This is exactly the problem that’s been vexing me for days. Printing in colour is expensive so I didn’t want to waste precious page space on unnecessarily wide margins. But do you think Word would co-operate? It allowed me to set all the margins to 1.27 cm, except for one. For some reason I could not fathom, Word kept telling me that the bottom margin had to be a minimum of 1.68 cm. For my US friends, that’s 0.66 inches.

I have wasted hours of my life searching Google for an answer, and it was not until I remembered a problem we had with Word at DVLC [the community centre where I help teach computer literacy to adults] that I began to wonder if I was experiencing something similar. At DVLC, there are multiple printers, but the student workstations are not allowed to access all of them. If the wrong printer is specified for a given workstation, Word chucks a wobbly and won’t even show a print preview.

So, could the printer be the problem?

Step 1 was to disconnect the printer cable from the pc.

Success? No.

Step 2 was to get stubborn and uninstall the printer from the pc.

Success? YES!

So there you have it, a simple solution for a rare problem. You’re welcome.

cheers

Meeks


Book 5 up on CreateSpace

My CreateSpace adventure has gone in directions I never thought it would. Only 1 of the five books is actually ‘live’ but the 3 Innerscape books are due for their final, final, final review and the latest book is getting it’s 24 hour review by CreateSpace.

The approval process [by me] won’t be quick because I’m picky, but it is happening. This is the cover of ‘How to Print Your Book with CreateSpace, a step-by-step guide for absolute beginners’:

I know this doesn’t look like a professional, business type cover, but I wanted to convey how I felt about my books. And this is it. For now. I may change my mind though.

No comments. Literally. 😀

cheers

Meeks


How to vacuum your desktop…safely!

I wish you could have heard my desktop computer an hour ago. It was making a nasty wheezing noise that did not bode well at all. Now, it’s humming with the soft, barely-there sound you’d expect from a brand new pc! And yes, I did vacuum it. Read on to find out if I’m crazy or not. 😀

But first, a warning: do not think you can take shortcuts. You have to follow these instructions to the letter or face the consequences. The first time I tried this, I was a tad over-confident and ended up frying my motherboard. If you don’t know what a motherboard is, stop reading right now.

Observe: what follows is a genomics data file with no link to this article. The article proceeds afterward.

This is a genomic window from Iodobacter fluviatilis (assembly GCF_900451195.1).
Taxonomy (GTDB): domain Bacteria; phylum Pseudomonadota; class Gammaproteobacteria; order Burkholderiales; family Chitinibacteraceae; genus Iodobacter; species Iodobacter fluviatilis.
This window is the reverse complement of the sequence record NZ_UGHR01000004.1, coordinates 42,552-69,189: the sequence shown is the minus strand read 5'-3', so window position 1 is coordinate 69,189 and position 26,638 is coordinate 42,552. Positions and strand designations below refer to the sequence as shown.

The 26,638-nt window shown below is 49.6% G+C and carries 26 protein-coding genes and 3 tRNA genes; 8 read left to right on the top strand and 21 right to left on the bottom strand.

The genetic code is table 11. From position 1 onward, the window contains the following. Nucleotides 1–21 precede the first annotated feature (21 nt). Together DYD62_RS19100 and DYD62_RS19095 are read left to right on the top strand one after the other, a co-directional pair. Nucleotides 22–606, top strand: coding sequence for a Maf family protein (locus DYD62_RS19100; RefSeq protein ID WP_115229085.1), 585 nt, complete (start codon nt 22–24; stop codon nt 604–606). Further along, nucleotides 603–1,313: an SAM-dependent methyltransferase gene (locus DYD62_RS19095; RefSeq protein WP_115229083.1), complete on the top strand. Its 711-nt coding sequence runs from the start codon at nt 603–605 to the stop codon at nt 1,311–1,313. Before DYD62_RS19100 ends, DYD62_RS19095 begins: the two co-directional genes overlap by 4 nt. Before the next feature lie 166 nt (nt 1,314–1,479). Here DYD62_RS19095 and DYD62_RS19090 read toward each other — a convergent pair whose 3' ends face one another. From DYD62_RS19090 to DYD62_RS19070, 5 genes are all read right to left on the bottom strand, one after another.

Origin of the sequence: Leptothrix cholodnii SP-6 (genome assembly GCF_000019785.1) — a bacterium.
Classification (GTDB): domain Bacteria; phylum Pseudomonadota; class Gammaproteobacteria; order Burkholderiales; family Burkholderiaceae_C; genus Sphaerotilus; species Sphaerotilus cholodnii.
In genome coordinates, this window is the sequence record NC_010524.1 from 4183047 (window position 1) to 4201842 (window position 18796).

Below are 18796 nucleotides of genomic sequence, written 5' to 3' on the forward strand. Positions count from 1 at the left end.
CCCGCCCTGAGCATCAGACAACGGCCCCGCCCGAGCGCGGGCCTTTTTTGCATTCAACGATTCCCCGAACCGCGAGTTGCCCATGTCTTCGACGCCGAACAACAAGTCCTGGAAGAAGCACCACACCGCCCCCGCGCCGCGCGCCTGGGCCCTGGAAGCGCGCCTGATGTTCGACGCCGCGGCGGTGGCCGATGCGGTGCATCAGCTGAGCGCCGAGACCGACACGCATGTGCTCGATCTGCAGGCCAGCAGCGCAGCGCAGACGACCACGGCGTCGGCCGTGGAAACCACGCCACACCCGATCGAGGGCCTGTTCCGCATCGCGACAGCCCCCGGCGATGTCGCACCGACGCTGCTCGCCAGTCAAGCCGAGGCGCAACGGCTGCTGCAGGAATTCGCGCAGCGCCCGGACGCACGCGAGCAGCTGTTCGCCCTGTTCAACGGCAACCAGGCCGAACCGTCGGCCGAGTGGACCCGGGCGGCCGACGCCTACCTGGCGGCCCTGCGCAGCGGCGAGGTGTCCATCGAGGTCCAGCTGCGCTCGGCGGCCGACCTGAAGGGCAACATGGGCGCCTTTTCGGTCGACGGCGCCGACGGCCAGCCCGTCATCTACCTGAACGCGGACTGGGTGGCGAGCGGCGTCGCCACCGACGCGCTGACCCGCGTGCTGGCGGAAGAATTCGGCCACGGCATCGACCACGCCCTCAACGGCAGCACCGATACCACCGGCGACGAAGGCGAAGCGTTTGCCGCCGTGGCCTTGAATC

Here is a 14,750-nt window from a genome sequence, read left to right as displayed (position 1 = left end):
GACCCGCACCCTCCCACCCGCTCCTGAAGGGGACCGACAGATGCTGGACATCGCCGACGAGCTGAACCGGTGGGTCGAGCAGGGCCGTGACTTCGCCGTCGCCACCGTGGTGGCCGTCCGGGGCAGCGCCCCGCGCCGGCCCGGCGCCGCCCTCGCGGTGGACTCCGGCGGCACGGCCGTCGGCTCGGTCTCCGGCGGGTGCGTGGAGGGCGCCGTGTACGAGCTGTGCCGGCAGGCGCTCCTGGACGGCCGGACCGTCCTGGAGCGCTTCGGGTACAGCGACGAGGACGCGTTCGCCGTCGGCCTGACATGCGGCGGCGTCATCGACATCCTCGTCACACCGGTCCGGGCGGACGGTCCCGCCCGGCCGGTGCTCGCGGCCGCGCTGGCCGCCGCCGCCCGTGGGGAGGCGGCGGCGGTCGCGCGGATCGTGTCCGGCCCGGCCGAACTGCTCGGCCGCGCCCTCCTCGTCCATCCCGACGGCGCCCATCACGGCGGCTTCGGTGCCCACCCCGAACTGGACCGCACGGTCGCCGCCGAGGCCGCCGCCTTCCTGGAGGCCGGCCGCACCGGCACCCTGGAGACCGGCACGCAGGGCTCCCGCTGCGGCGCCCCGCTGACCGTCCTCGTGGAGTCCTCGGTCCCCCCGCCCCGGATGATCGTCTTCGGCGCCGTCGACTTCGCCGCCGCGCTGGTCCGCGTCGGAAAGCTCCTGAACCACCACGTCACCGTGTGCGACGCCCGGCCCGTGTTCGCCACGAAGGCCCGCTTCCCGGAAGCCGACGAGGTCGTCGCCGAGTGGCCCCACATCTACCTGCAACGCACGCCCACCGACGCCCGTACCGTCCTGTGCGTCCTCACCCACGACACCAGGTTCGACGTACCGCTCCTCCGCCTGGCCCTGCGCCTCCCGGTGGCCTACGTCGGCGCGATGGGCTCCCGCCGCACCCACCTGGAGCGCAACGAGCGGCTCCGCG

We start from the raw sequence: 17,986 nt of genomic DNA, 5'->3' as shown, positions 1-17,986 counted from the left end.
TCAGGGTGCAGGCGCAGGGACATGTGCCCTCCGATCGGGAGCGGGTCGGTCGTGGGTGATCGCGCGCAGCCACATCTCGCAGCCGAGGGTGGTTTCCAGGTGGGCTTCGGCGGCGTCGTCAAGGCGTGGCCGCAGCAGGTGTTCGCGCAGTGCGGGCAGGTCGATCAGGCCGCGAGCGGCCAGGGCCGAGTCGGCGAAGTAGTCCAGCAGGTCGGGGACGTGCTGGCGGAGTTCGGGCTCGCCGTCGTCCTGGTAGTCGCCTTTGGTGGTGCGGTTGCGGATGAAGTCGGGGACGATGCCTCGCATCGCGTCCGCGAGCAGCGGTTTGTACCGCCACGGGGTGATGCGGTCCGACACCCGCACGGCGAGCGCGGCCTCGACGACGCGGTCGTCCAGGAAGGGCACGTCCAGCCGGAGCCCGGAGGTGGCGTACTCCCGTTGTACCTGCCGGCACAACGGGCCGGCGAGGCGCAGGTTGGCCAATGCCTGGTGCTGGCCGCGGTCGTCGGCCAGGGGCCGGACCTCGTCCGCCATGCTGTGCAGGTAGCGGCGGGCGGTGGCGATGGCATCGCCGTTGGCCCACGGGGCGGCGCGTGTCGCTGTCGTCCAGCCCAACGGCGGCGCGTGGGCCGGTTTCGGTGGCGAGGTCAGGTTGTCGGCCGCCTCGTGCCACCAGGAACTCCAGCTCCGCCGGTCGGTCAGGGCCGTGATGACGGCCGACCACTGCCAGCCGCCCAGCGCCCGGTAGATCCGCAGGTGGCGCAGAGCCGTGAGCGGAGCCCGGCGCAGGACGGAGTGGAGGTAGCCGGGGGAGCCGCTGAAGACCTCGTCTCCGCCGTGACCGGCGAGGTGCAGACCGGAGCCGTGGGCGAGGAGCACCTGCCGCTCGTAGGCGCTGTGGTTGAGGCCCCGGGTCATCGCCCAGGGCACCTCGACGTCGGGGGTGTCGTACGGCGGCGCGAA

Okay, now that we’ve got that warning out of the way, let’s start with why any sane person would want to vacuum the inside of their computer in the first place. The answer is simple: money.

Unless you live in a sealed bubble, your desktop pc will accumulate dust, on the inside as well as the outside. That dust will gather on all the internal surfaces, especially on the blades of the fans and on the grills beneath the fans. Those fans and grills are the ‘lungs’ of your computer. When they become clogged, your computer will struggle to keep all the vital bits cool. If your computer overheats, seriously, it will eventually just stop until it can cool down.

But you won’t know that your computer is only cooling down. You will think that it has died. In a panic, you will gather it tenderly in your arms and take it to the nearest computer repair shop where:

  • you will be charged for a tech to clean out all the dust [best case scenario and only if the tech is honest] or…
  • you will be told that you need a brand new motherboard, or power supply, or harddrive or…oh my god, your pc’s totally stuffed, mate, but I happen to have this nice one over here on special….

Either way, that dust is going to cost you money, and if money is tight, that could be a real problem. So instead of paying someone else to do your cleaning for you, why not learn to do it yourself?

And it is at this point of my post that I have to send a huge thank you to my very honest computer tech Abraham Liu! Abraham has built and repaired my computers for years, and he is also the one who taught me how to dust the inside of my computer safely.

If you live in the Eltham area, Abraham has a tech shop in Bridge Street called One Touch. It’s almost on the roundabout near Bunnings. Or look him up:

https://www.onetouchcomputers.com.au/

Right, now to the nitty gritty, excuse the pun.

  1. FIRST! Buy yourself a smallish, bristle paintbrush and some bamboo skewers. This is vital as natural materials don’t build static and static can kill your computer.
  2. Then…turn your pc off [yeah, I know, obvious but…]
  3. Unplug all the connections to your  pc [taking note of what goes where – a pic is helpful]
  4. Take the side cover off your pc [and don’t lose the 2 screws that hold it in place!]
  5. Take the head off your barrel type vacuum cleaner so that only the tube is connected to the hose
  6. Turn the vacuum on and hold the hose over but not in the pc while you use the paintbrush to sweep the dust into the SUCTION. Do not try to vacuum the dust directly with the end of the vacuum. The end of the vacuum hose should never touch anything inside the pc. Only the bristles of the paintbrush should connect with all those delicate surfaces.

Pay particular attention to all the fans inside your pc, this includes the fan on top of the cpu and any fans you may have on the video card. Getting the dust off the blades is fairly easy, but getting the dust balls off the grill behind the fans is not. Unfortunately, clogged grills are precisely the problem, so this is where the bamboo skewers come in very handy.